England v India, U-19 World Cup quarter-final, Dubai February 22, 2014

Fancied India disappoint on big stage

The cruel reality of the knockout scenario is that one bad day or session can consign all the hard work and success earned in the lead-up to the nearest bin. India Under-19s came into the World Cup as the most successful junior side in the world, winning all four series played since the current unit was moulded last year, thereby building on the 2012 squad's success.

India had the firepower to defend their title and were primed to enter the final four after winning their three group games. A quarter-final choke, though, meant that the best India can achieve in this tournament is fifth place. Given the weight of expectations on this team, from the public and themselves, it's a step down.

The disappointment was apparent on captain Vijay Zol's face as he trudged up the stairs to the media room after the presentation ceremony. Zol's experienced a World Cup triumph before, as has his team-mate Akhil Herwadkar, but the rest haven't. Those who have age on their side, like Sarfaraz Khan, might have a second shot in two years' time. But players like Zol and Sarfaraz, who live and breathe cricket, having sacrificed a regular school life to further their game, this defeat must be particularly gutting.

The pressure and intensity was evident with the way Aamir Gani gave Ed Barnard a mouthful when he dismissed him when India were desperate for a wicket. Even the normally cool and collected Zol was fired up after he took the catch to get rid of Ben Duckett when he took the game away from India.

Zol had barely had time to gather his thoughts when he took questions. Having made a strong recovery to reach 221 after being 24 for 4, Zol said a few more runs would have made the difference.

Despite India's top order not clicking consistently in the tournament, Zol made a brave decision to bat first under overcast conditions. The England seamers got the batsmen edging behind the wicket and not for the first time in the tournament, the lower order had to clean up the mess. Zol too played an important part in the recovery, as well as Deepak Hooda who scored 68.

"I completely back my decision (at the toss) and my team backed me," Zol said. "Yes, there were a few quite weird dismissals. [Matthew] Fisher deserves credit for taking three wickets and we were in a bit of panic. I think that was the difference.

"When I and Hooda started batting, the wicket settled down and it started coming on to the bat better as compared to early in the morning. It was a matter of eight to ten overs, but they bowled well."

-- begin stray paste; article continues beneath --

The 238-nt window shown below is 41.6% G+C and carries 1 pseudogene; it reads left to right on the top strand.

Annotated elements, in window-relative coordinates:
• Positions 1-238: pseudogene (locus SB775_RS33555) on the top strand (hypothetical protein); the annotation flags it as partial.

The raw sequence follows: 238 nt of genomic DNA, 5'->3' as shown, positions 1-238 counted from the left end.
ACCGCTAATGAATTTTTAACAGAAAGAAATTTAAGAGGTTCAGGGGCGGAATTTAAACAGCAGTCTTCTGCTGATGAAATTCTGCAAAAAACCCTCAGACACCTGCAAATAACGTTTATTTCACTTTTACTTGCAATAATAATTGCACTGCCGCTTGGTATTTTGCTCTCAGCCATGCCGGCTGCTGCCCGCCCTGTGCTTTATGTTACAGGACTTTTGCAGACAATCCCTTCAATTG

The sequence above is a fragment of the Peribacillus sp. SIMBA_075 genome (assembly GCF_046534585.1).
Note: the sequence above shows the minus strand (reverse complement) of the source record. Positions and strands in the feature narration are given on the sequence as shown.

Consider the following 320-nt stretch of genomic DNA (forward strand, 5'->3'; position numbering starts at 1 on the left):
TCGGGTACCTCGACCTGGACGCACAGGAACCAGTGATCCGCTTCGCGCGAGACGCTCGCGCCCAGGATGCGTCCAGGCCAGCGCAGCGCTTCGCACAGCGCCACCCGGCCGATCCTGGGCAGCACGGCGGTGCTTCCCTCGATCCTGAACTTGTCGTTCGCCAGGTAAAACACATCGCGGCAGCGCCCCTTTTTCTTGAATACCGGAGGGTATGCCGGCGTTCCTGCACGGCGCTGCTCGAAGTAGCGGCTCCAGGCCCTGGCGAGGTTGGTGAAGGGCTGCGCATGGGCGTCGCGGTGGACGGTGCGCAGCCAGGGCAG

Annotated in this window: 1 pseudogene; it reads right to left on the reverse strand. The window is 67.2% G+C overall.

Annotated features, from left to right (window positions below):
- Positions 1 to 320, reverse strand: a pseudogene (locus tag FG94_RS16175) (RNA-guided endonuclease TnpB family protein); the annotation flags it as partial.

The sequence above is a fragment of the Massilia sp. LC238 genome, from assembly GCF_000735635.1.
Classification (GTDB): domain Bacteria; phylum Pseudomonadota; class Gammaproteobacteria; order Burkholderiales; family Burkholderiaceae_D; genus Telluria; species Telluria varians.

India made a tactical change with Hooda and Sarfaraz swapping places in the batting order. Sarfaraz had fashioned two recoveries at No. 6, including one with Hooda when India were in danger of imploding against Scotland. Against England, Hooda showed he could occupy the crease in a pressure scenario, top scoring with 68. Sarfaraz still had 17 overs to bat and he found time to smash an unbeaten 52 off 46 balls.

"Hooda can take his own time, Sarfaraz can go for his shots immediately," Zol said, explaining the change. "He can hit from the first ball and he was in good nick. So, we backed Hooda to spend some quality time when the seamers were doing their job."

During England's chase, it was game on when England were at 41 for 3 but Ben Duckett's handling of India's spinners brought England back into the game. Zol said that Duckett's reverse sweeps were the difference.

"They played really well, as per the situation demanded," Zol said. "He came up with his reverse sweep, which our bowlers found it difficult to contain. I think it was a tough period for us."

England opted for the batting Powerplay in the 19th over, breaking from the trend of taking it after 35 overs. England scored 30 without losing a wicket and Zol defended his decision to bowl his two main spinners in tandem in that period, instead of the seamers.

"We were prepared for it when they took it (the Powerplay)," Zol said. "In every match till now, I have bowled my main spinners in the Powerplays."

Reflecting over the last two years, Zol said the batsmen had gained the most in the being exposed to different bowlers in different conditions, though the top order didn't live up to its billing in the UAE, where the conditions aren't very alien to those back home.

It will be an emotional parting of ways for this unit which over the last few months had begun to savour each other's success, a point repeatedly made by Zol and the coach B Arun. The support staff had been working on building an all-inclusive atmosphere to make sure no one feels isolated. Arun said one-on-one interactions are encouraged when a player feels low.

India now have two more games to play in the playoffs, starting with the fifth place playoff semi-finals against Sri Lanka on Monday. They did well to stretch England and the fight shown reflected the character of the side. It was a fact acknowledged by the captain himself.

Kanishkaa Balachandran is a senior sub-editor at ESPNcricinfo

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